13 WE ARE THE CHAMPIONS / WE WILL ROCK YOU –•– Queen (Elektra)
14 RUNAROUND SUE –•– Leif Garrett (Atlantic)
15 IT’S SO EASY –•– Linda Ronstadt (Asylum)
16 DON’T IT MAKE MY BROWN EYES BLUE –•– Crystal Gayle (United Artists)
17 SHORT PEOPLE –•– Randy Newman (Warner Brothers)
18 JUST THE WAY YOU ARE –•– Billy Joel (Columbia)
19 SERPENTINE FIRE –•– Earth, Wind and Fire (Columbia)
20 TURN TO STONE –•– Electric Light Orchestra (Jet)
Fast forward 20 years to 1998 and this list would be broken up into niche formats — mostly Adult Contemporary and Classic Rock. Debby Boone, Crystal Gayle, and Dolly Parton would not be on Country playlists in ’98, nor would Shaun Cassidy and Leif Garrett be on AC stations — except as part of some flashback special programming. For a Classic Rock format, Queen, (maybe) ELO, Styx, and (maybe) Bob Welch would show up on some station playlists.
It’s those niches that proliferated when radio consultants standardized playlists, changes in technology were introduced into radio programming (i.e., voice tracking and automation), and, as the New York Times article notes: “In recent years… music video, the popular music press, college radio stations and even word-of-mouth have played a proportionately more important role than commercial radio in popularizing many of the most successful pop and rock albums.”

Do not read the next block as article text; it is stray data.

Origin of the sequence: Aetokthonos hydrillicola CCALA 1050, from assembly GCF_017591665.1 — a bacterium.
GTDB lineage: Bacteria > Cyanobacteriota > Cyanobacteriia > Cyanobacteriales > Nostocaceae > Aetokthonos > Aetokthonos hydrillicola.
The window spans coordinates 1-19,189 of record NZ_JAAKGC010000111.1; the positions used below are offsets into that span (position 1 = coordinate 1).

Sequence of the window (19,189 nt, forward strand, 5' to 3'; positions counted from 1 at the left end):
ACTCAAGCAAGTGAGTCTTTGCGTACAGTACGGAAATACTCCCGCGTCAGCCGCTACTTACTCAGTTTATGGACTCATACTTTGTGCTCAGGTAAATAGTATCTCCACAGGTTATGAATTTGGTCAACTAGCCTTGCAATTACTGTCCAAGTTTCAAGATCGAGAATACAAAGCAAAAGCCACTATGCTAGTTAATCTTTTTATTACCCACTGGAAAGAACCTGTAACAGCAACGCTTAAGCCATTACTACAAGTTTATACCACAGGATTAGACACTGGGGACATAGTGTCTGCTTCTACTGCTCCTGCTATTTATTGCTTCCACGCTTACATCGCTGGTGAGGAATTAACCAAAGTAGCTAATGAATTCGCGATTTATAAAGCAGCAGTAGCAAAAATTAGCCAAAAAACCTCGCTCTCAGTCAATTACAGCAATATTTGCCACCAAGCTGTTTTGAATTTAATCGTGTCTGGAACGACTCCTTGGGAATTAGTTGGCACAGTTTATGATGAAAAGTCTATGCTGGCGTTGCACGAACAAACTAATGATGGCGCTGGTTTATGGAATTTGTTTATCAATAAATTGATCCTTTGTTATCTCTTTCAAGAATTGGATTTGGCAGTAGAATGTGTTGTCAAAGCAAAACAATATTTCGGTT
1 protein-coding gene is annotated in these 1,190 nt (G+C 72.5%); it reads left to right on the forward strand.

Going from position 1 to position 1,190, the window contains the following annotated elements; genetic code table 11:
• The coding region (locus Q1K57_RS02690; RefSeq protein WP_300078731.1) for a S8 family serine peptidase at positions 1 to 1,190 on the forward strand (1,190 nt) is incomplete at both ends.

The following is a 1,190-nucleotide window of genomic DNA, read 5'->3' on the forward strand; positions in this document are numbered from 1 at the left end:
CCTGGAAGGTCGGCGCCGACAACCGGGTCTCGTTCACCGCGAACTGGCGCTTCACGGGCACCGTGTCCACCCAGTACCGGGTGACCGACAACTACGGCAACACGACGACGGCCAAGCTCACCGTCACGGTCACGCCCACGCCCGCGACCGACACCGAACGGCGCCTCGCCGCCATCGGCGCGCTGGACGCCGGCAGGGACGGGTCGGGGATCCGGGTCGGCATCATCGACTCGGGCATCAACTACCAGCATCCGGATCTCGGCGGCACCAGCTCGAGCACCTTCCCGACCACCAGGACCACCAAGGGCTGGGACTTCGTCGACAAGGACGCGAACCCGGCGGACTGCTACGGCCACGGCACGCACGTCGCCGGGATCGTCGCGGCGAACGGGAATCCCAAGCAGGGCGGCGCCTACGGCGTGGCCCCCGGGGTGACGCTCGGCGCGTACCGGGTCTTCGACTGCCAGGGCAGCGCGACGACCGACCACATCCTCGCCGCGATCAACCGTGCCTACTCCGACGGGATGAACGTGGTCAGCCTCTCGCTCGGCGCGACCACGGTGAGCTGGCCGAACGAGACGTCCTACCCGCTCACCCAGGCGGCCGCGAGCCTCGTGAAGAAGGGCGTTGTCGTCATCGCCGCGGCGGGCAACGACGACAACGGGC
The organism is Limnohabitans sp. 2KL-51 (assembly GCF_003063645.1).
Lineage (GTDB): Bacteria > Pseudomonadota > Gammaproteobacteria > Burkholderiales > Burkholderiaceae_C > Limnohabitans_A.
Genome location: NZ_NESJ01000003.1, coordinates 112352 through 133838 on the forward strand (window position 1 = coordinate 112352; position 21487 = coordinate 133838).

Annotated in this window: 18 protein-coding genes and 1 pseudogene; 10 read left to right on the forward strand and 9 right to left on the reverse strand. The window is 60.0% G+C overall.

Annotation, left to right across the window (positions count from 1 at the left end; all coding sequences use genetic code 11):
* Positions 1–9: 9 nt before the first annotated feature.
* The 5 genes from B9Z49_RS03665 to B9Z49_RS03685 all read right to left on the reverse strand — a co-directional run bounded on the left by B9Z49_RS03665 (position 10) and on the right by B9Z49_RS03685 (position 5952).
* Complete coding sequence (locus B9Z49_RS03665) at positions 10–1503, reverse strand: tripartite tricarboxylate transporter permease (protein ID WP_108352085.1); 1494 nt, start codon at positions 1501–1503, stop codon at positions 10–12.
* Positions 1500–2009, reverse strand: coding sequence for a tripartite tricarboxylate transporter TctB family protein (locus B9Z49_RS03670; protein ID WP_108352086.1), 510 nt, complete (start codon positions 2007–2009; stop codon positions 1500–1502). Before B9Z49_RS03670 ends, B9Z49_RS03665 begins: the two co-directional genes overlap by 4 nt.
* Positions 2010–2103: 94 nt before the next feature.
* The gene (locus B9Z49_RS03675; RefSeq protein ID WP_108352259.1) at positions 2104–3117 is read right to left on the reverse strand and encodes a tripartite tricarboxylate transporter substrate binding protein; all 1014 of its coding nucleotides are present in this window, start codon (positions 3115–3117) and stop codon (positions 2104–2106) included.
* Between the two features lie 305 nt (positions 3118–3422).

With the Internet maturing into a huge media outlet, now people can tailor their listening to whatever genre pleases them. Do you want all hip-hop from the Golden Age of the 90s? Done. NuMetal from the early 90s? No problem. Music by just one artist? Sure. If you have a streaming service, that can happen with a couple of clicks. No more waiting for your favorite song to come on the radio. It’s all there. So where does pop and rock radio fit into this? They are playing music to a core audience in a very predictable way (i.e., playing what’s popular; not what’s interesting or unexpected). When a radio station sounds stale, when DJs aren’t local stars who connect with their audience, when you have the same kind of music playing over and over and over with little variation, that bond between audience and station starts to fray. When large companies lose sight of a fairly simple concept of growing an audience the way Christian broadcasters have not lost sight of, it’s time to move away from the risk-adverse business model (i.e., let others make mistakes by playing the “wrong song”), and go back to what made pop and rock radio such powerhouses back in the day: a unique identity borne out of a tight bond between the listener and a station.